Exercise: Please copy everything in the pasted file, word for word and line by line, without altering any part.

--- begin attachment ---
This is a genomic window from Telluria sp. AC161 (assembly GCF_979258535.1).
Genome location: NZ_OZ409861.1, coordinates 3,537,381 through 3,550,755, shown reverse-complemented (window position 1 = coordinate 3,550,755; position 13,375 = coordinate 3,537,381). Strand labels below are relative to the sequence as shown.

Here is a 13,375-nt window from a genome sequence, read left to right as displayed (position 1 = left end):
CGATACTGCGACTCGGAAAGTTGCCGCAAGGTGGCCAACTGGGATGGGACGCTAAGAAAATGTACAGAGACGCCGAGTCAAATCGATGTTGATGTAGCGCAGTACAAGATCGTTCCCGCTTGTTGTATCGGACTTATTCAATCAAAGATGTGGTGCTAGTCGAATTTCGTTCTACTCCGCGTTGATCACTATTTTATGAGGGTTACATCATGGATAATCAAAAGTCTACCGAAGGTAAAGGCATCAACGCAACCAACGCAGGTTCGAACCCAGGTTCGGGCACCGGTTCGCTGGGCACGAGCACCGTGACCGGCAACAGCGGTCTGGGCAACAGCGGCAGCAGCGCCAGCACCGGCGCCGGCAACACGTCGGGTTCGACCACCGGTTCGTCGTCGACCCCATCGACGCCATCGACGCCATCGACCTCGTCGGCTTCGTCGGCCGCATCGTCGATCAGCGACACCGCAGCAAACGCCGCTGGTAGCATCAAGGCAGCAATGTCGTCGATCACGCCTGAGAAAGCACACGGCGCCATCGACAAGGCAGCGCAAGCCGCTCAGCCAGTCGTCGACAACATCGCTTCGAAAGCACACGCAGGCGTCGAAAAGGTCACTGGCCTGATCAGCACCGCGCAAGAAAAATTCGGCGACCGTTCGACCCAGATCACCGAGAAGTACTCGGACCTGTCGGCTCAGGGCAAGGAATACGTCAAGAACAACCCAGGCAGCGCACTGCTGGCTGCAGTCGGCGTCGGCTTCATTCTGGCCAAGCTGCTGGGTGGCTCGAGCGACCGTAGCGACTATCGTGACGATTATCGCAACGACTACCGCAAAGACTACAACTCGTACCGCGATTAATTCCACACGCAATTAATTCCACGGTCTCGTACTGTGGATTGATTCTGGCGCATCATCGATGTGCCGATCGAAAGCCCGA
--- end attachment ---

This is a genomic window from Telluria sp. AC161 (assembly GCF_979258535.1).
Genome location: NZ_OZ409861.1, coordinates 3,537,381 through 3,550,755, shown reverse-complemented (window position 1 = coordinate 3,550,755; position 13,375 = coordinate 3,537,381). Strand labels below are relative to the sequence as shown.

Here is a 13,375-nt window from a genome sequence, read left to right as displayed (position 1 = left end):
CGATACTGCGACTCGGAAAGTTGCCGCAAGGTGGCCAACTGGGATGGGACGCTAAGAAAATGTACAGAGACGCCGAGTCAAATCGATGTTGATGTAGCGCAGTACAAGATCGTTCCCGCTTGTTGTATCGGACTTATTCAATCAAAGATGTGGTGCTAGTCGAATTTCGTTCTACTCCGCGTTGATCACTATTTTATGAGGGTTACATCATGGATAATCAAAAGTCTACCGAAGGTAAAGGCATCAACGCAACCAACGCAGGTTCGAACCCAGGTTCGGGCACCGGTTCGCTGGGCACGAGCACCGTGACCGGCAACAGCGGTCTGGGCAACAGCGGCAGCAGCGCCAGCACCGGCGCCGGCAACACGTCGGGTTCGACCACCGGTTCGTCGTCGACCCCATCGACGCCATCGACGCCATCGACCTCGTCGGCTTCGTCGGCCGCATCGTCGATCAGCGACACCGCAGCAAACGCCGCTGGTAGCATCAAGGCAGCAATGTCGTCGATCACGCCTGAGAAAGCACACGGCGCCATCGACAAGGCAGCGCAAGCCGCTCAGCCAGTCGTCGACAACATCGCTTCGAAAGCACACGCAGGCGTCGAAAAGGTCACTGGCCTGATCAGCACCGCGCAAGAAAAATTCGGCGACCGTTCGACCCAGATCACCGAGAAGTACTCGGACCTGTCGGCTCAGGGCAAGGAATACGTCAAGAACAACCCAGGCAGCGCACTGCTGGCTGCAGTCGGCGTCGGCTTCATTCTGGCCAAGCTGCTGGGTGGCTCGAGCGACCGTAGCGACTATCGTGACGATTATCGCAACGACTACCGCAAAGACTACAACTCGTACCGCGATTAATTCCACACGCAATTAATTCCACGGTCTCGTACTGTGGATTGATTCTGGCGCATCATCGATGTGCCGATCGAAAGCCCGA